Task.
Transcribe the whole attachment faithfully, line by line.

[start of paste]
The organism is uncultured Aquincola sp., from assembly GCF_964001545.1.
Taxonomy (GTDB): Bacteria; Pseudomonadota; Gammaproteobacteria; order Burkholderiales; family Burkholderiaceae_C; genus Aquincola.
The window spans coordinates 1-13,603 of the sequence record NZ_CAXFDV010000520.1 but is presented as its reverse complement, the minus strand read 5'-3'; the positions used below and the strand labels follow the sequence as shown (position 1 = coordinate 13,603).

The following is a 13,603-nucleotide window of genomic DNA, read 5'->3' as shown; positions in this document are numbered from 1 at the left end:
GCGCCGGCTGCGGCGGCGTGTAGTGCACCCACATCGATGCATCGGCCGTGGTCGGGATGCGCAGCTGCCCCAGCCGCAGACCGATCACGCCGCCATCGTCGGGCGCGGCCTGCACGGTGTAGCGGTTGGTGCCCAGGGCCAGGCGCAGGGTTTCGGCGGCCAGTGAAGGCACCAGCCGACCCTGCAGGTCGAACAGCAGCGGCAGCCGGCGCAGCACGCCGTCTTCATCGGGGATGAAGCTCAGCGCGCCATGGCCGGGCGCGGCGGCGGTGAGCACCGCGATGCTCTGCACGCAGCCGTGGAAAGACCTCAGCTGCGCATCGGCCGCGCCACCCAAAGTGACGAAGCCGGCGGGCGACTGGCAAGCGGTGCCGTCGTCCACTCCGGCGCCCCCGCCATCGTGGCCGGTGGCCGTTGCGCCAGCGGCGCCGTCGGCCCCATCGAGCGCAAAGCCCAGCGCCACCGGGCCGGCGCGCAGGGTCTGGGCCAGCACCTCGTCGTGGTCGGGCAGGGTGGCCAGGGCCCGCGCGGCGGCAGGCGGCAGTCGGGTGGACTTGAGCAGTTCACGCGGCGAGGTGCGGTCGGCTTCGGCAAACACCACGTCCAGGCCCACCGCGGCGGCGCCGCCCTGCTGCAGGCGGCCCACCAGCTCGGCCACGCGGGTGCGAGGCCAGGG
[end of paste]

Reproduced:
The organism is uncultured Aquincola sp., from assembly GCF_964001545.1.
Taxonomy (GTDB): Bacteria; Pseudomonadota; Gammaproteobacteria; order Burkholderiales; family Burkholderiaceae_C; genus Aquincola.
The window spans coordinates 1-13,603 of the sequence record NZ_CAXFDV010000520.1 but is presented as its reverse complement, the minus strand read 5'-3'; the positions used below and the strand labels follow the sequence as shown (position 1 = coordinate 13,603).

The following is a 13,603-nucleotide window of genomic DNA, read 5'->3' as shown; positions in this document are numbered from 1 at the left end:
GCGCCGGCTGCGGCGGCGTGTAGTGCACCCACATCGATGCATCGGCCGTGGTCGGGATGCGCAGCTGCCCCAGCCGCAGACCGATCACGCCGCCATCGTCGGGCGCGGCCTGCACGGTGTAGCGGTTGGTGCCCAGGGCCAGGCGCAGGGTTTCGGCGGCCAGTGAAGGCACCAGCCGACCCTGCAGGTCGAACAGCAGCGGCAGCCGGCGCAGCACGCCGTCTTCATCGGGGATGAAGCTCAGCGCGCCATGGCCGGGCGCGGCGGCGGTGAGCACCGCGATGCTCTGCACGCAGCCGTGGAAAGACCTCAGCTGCGCATCGGCCGCGCCACCCAAAGTGACGAAGCCGGCGGGCGACTGGCAAGCGGTGCCGTCGTCCACTCCGGCGCCCCCGCCATCGTGGCCGGTGGCCGTTGCGCCAGCGGCGCCGTCGGCCCCATCGAGCGCAAAGCCCAGCGCCACCGGGCCGGCGCGCAGGGTCTGGGCCAGCACCTCGTCGTGGTCGGGCAGGGTGGCCAGGGCCCGCGCGGCGGCAGGCGGCAGTCGGGTGGACTTGAGCAGTTCACGCGGCGAGGTGCGGTCGGCTTCGGCAAACACCACGTCCAGGCCCACCGCGGCGGCGCCGCCCTGCTGCAGGCGGCCCACCAGCTCGGCCACGCGGGTGCGAGGCCAGGG